After carefully researching over 100 different models, we bought the 14 best gaming headsets on the market in 2020 to test head-to-head and find out which headset truly topped them all. We've spent hundreds of hours evaluating and comparing these products, testing them out with a variety of different games and music to compare their audio and microphone fidelity. We also had a panel of judges use each product extensively to score how comfortable and user-friendly they are. Keep reading to find out which headset led the pack, which is the best for audiophiles, and which model is your best bet if you don't want to blow your budget.
The Best Gaming Headsets of 2020
Best Overall Headset
Sennheiser GAME ONE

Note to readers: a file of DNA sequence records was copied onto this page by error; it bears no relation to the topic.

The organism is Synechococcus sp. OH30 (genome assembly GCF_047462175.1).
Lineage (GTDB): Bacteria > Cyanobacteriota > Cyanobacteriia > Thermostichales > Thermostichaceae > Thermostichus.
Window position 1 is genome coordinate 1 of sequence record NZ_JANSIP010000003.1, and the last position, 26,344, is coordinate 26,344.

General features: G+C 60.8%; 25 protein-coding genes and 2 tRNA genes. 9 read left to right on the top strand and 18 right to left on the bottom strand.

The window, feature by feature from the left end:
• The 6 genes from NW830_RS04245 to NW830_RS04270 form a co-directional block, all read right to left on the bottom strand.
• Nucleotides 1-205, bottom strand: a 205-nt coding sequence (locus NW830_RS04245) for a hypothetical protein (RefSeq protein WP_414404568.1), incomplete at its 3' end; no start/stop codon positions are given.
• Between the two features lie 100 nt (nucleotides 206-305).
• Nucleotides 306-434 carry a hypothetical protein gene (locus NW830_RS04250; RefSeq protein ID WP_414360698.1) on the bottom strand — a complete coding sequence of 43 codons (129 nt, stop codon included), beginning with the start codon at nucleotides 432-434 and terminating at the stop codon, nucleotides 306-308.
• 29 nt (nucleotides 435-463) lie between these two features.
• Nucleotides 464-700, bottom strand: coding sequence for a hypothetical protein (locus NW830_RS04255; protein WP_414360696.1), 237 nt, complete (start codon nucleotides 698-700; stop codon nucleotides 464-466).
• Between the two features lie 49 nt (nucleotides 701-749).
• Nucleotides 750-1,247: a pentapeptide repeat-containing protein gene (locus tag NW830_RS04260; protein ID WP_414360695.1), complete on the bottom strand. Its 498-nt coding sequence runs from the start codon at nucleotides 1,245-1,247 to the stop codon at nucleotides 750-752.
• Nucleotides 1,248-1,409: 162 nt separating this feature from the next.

The GAME ONE by Sennheiser is one of our all-time favorite headsets, meriting it an Editors' Choice award. It has some of the best audio we have seen to date, delivering crystal-clear conversation from other players and making in-game music and sound effects sound phenomenal. It's fantastic for listening to games with rich orchestral soundtracks and accurately conveys the position of in-game sounds. The GAME ONE is very easy and intuitive to use, all while being very comfortable, keeping your ears nice and happy even after marathon gaming sessions. The ear cups are open-back, allowing tons of ventilation and keeping you from getting sweaty even when playing in the warmest room.